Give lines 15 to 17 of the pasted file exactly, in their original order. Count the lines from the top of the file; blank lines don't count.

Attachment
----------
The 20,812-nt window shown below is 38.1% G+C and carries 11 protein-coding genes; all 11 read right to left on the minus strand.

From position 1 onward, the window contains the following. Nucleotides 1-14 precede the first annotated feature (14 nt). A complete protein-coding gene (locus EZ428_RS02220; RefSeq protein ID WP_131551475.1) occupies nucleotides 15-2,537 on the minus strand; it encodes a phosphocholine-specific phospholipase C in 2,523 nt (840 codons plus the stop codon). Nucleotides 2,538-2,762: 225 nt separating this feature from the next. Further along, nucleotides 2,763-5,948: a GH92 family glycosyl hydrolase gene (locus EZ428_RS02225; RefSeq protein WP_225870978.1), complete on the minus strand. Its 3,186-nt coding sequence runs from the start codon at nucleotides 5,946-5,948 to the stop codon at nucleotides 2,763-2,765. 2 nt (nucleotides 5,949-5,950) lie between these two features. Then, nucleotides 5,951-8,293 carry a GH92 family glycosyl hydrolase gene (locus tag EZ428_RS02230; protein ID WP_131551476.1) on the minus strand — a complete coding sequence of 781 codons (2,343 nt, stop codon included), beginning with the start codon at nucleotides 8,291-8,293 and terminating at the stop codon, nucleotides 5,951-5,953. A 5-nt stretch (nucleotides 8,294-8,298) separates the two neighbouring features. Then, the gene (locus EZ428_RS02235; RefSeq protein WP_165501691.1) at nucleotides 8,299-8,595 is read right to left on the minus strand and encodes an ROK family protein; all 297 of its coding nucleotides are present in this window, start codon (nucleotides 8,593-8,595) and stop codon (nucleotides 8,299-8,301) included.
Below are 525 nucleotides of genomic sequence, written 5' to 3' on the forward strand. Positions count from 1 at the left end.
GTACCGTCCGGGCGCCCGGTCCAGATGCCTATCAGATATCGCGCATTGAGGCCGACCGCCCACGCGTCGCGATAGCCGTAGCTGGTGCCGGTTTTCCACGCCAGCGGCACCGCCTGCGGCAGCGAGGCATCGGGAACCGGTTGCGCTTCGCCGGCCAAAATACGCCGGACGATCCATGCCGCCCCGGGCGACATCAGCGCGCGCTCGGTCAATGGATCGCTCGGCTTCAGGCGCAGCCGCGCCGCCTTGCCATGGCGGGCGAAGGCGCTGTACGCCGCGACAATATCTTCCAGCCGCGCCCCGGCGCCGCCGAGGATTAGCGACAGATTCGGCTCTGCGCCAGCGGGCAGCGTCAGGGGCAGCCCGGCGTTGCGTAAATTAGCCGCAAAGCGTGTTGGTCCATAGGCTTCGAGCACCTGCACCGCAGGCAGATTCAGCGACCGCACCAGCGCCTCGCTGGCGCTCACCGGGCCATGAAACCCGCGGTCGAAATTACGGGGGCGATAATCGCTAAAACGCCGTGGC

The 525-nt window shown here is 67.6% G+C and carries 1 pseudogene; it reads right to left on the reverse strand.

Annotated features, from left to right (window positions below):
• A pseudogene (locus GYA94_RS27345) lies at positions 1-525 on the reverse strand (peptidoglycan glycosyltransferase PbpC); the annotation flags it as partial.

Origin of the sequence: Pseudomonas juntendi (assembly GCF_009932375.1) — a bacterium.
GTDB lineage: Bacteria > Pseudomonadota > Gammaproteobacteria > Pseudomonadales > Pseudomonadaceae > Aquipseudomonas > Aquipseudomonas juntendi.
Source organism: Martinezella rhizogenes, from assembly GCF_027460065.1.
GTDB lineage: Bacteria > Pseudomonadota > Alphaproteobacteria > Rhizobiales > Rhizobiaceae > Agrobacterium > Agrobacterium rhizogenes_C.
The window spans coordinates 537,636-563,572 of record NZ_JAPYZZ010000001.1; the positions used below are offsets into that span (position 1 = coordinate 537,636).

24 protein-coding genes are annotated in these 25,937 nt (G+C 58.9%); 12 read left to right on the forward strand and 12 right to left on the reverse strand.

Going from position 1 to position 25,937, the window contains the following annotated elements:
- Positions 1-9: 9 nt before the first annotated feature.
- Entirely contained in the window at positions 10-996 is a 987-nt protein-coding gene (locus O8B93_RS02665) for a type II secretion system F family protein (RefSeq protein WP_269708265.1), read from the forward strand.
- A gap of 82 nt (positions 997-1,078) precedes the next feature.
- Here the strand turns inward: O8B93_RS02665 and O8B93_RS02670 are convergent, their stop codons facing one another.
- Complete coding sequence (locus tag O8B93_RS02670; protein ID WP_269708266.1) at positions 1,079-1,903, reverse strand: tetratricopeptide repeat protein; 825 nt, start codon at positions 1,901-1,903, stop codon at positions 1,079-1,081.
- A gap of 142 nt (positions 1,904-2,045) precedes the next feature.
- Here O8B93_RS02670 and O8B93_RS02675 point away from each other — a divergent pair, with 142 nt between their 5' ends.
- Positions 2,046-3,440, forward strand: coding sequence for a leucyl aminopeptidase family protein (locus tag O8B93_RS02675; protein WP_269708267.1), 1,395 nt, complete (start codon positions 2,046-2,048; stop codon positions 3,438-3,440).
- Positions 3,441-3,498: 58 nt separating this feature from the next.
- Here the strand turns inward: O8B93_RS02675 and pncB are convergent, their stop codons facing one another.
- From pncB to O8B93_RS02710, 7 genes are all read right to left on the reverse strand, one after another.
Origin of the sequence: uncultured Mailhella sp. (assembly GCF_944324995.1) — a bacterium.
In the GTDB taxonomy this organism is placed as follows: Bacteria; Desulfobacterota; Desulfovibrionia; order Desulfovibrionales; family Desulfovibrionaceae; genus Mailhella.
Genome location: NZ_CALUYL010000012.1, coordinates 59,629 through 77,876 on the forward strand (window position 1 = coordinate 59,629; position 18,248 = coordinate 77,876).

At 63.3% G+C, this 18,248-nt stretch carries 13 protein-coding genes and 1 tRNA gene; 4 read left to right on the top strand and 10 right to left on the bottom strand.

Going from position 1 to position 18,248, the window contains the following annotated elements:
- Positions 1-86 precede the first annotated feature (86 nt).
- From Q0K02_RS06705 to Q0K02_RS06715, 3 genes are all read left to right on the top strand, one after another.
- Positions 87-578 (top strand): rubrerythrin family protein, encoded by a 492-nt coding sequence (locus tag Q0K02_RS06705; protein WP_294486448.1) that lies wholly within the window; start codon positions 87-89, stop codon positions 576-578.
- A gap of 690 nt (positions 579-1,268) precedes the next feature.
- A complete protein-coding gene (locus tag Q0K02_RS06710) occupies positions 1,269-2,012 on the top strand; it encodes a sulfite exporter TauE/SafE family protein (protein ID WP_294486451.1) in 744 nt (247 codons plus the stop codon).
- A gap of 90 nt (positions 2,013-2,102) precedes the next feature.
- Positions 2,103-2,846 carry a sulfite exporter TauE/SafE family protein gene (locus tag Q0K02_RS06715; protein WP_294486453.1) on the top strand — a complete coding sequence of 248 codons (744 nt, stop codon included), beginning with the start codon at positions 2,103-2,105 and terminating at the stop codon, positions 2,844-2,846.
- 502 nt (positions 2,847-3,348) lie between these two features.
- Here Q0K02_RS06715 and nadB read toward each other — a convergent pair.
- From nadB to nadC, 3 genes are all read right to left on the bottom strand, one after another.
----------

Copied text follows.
- Positions 1-9: 9 nt before the first annotated feature.
- Entirely contained in the window at positions 10-996 is a 987-nt protein-coding gene (locus O8B93_RS02665) for a type II secretion system F family protein (RefSeq protein WP_269708265.1), read from the forward strand.
- A gap of 82 nt (positions 997-1,078) precedes the next feature.